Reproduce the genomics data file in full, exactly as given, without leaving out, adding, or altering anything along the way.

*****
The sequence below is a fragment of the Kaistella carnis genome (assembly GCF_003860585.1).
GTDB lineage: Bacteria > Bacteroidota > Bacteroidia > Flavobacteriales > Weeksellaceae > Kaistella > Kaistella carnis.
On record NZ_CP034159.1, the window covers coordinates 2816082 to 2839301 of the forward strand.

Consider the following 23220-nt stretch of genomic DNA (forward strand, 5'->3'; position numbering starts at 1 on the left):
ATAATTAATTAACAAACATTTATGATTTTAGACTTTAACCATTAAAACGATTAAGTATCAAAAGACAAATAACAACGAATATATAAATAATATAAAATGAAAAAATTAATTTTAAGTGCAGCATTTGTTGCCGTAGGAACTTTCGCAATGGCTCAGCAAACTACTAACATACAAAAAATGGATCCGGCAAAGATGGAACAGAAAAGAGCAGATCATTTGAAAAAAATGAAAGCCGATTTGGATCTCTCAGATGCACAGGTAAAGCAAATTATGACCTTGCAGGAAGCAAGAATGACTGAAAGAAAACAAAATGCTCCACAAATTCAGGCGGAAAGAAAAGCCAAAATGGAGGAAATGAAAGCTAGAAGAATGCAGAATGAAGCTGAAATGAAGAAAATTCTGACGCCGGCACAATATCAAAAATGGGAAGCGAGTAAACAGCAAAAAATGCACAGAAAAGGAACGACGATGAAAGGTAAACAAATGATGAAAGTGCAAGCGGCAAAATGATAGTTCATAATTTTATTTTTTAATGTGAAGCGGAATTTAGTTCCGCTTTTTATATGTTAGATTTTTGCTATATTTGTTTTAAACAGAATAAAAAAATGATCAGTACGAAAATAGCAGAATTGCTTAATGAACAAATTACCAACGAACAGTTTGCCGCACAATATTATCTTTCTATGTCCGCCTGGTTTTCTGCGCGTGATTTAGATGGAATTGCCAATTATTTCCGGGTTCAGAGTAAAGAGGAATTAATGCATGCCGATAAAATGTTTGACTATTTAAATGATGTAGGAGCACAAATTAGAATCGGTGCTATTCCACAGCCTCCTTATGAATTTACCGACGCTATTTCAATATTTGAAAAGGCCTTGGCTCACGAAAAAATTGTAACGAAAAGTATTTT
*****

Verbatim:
The sequence below is a fragment of the Kaistella carnis genome (assembly GCF_003860585.1).
GTDB lineage: Bacteria > Bacteroidota > Bacteroidia > Flavobacteriales > Weeksellaceae > Kaistella > Kaistella carnis.
On record NZ_CP034159.1, the window covers coordinates 2816082 to 2839301 of the forward strand.

Consider the following 23220-nt stretch of genomic DNA (forward strand, 5'->3'; position numbering starts at 1 on the left):
ATAATTAATTAACAAACATTTATGATTTTAGACTTTAACCATTAAAACGATTAAGTATCAAAAGACAAATAACAACGAATATATAAATAATATAAAATGAAAAAATTAATTTTAAGTGCAGCATTTGTTGCCGTAGGAACTTTCGCAATGGCTCAGCAAACTACTAACATACAAAAAATGGATCCGGCAAAGATGGAACAGAAAAGAGCAGATCATTTGAAAAAAATGAAAGCCGATTTGGATCTCTCAGATGCACAGGTAAAGCAAATTATGACCTTGCAGGAAGCAAGAATGACTGAAAGAAAACAAAATGCTCCACAAATTCAGGCGGAAAGAAAAGCCAAAATGGAGGAAATGAAAGCTAGAAGAATGCAGAATGAAGCTGAAATGAAGAAAATTCTGACGCCGGCACAATATCAAAAATGGGAAGCGAGTAAACAGCAAAAAATGCACAGAAAAGGAACGACGATGAAAGGTAAACAAATGATGAAAGTGCAAGCGGCAAAATGATAGTTCATAATTTTATTTTTTAATGTGAAGCGGAATTTAGTTCCGCTTTTTATATGTTAGATTTTTGCTATATTTGTTTTAAACAGAATAAAAAAATGATCAGTACGAAAATAGCAGAATTGCTTAATGAACAAATTACCAACGAACAGTTTGCCGCACAATATTATCTTTCTATGTCCGCCTGGTTTTCTGCGCGTGATTTAGATGGAATTGCCAATTATTTCCGGGTTCAGAGTAAAGAGGAATTAATGCATGCCGATAAAATGTTTGACTATTTAAATGATGTAGGAGCACAAATTAGAATCGGTGCTATTCCACAGCCTCCTTATGAATTTACCGACGCTATTTCAATATTTGAAAAGGCCTTGGCTCACGAAAAAATTGTAACGAAAAGTATTTT